So you can get the same for free. But paying for CrossOver does have significant advantages: So, what does CO do? That means that you can run Windows software without needing a copy of Windows.
An important, though perhaps under documented, point is that you don't really buy CO - you purchase the right to run the currently recent version, plus all updates for the next 12 Months. After that you may continue to use CO, but you can't update, and you are no longer entitled to support unless you purchase a license extension. For a business these terms are quite acceptable. Private users may not require continued support; yet being able to have the most recent version of CO can be worth the admission fee.
If you don't know your way around Windows and the Windows software does not run from the get go a rarity with old titles , you are pretty much screwed. That being said, the customization features of WINE are limited, which is both a boon and a problem if your software requires a particular feature.
How well does it work? Well, if you have legacy software that is standard, straight code and you need to access that software or data, it works really, really well. CodeWeaver's site has a compatibility DB where you can check on-line if an application will run; be advised though that this DB isn't always current, and new versions of CrossOver can break compatibility with older software.
If you have legacy software that taxed the system at the time usually games , used DRM, or non-standard graphics e. GLide , results are mixed. I was able, for example, to install Homeworld off the original CD, and could play it - but only in software rendering, and at xx But all animations, sounds, and interface worked flawless, at full speed. Many other games, though, didn't run at all Mechcommander 2 a Microsoft Title , Ground Control, Red Alert, Independence War , others worked but were unplayable because they did not read input devices correctly Freespace, Freesapce 2.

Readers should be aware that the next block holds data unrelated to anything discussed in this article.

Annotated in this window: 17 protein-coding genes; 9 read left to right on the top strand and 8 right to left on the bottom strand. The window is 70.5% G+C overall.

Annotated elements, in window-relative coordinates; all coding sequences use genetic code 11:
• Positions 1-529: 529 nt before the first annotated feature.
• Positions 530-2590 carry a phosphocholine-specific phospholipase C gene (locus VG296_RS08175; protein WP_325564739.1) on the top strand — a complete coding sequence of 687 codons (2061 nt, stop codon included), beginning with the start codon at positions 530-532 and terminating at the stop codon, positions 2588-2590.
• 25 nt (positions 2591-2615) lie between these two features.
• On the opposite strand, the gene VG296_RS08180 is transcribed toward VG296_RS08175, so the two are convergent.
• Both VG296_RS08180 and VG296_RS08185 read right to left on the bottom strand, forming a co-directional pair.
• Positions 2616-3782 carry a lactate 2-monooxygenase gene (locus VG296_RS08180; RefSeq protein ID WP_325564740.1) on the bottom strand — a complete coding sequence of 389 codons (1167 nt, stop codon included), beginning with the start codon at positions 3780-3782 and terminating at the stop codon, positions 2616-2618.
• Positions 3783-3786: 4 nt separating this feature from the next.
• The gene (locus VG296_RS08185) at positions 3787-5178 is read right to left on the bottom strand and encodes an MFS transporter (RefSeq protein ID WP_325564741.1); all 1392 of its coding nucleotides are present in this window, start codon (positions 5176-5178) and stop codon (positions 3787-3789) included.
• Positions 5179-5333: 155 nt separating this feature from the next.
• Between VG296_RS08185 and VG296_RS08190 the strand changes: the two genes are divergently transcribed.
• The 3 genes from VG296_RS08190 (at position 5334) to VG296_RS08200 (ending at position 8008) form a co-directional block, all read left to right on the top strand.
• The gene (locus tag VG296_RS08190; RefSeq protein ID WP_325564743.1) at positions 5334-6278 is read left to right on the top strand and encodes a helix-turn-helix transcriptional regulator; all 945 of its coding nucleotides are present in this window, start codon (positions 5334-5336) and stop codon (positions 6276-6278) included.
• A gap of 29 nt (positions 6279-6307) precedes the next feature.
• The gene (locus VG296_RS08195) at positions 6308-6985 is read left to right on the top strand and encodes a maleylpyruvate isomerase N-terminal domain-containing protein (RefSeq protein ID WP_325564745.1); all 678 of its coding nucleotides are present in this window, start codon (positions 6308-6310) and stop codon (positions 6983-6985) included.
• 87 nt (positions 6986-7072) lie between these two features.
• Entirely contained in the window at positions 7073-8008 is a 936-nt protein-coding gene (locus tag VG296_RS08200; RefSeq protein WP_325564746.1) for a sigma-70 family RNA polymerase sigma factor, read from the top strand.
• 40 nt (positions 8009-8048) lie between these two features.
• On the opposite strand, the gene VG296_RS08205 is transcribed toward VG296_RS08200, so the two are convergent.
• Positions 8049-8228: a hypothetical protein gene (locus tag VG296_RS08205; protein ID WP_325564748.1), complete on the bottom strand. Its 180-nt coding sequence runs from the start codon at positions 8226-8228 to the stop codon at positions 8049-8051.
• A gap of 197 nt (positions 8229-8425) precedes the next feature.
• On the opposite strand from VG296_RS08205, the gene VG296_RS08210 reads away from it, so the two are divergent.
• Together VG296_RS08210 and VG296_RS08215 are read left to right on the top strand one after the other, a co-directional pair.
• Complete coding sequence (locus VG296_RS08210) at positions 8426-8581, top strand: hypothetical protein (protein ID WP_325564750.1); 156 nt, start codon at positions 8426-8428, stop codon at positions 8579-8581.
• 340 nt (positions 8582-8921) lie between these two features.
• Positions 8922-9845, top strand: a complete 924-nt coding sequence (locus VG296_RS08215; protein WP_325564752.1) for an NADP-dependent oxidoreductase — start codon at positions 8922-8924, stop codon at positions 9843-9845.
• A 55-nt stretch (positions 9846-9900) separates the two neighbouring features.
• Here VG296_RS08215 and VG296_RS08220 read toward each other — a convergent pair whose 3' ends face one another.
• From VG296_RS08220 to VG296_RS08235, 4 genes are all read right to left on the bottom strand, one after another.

Other titles ran, but were so old that their usability was null Tribes, Starsiege because their infrastructure did no longer exists - not a fault of CO, though. As a general rule of thumb, compatibility increases when the software is younger and starts using Windows-based standard libraries. Most productivity software MS Office, Quicken, Visio not only runs really well, but because it is officially supported by CodeWeavers, installation is quick and painless.
For many other titles that are not officially supported, there are community-provided installers that help you navigate some pitfalls during installation and that makes using CO much, much easier. If you are using Steam, though, CrossOver is a great tool. Many old games work well when downloaded into a steam bottle they will install into the same 'Bottle' as steam , and this way you gain access to many classic game titles that are otherwise unavailable on the Mac.
Newer steam titles work, but the newest usually don't because of performance issues. Older titles usually work well, but may require you to install an obscure Windows library - without CO support I would not have been able to do so. So, is it worth it? If you have a legacy app and need to access or import windows data, then it is definitely worth a shot you have a trial period to see if it works , and well worth the price if it works.
It's much cheaper to than to spring for a full Windows emulation plus Windows, and you can switch between windows versions. For me, it's a great help, and the cost for service is negligible compared to what I would need to pay had I used a Windows PC and some Windows expert to keep it running. And if you want to play some classic titles that are available on Steam, it's definitely worth a try. Like
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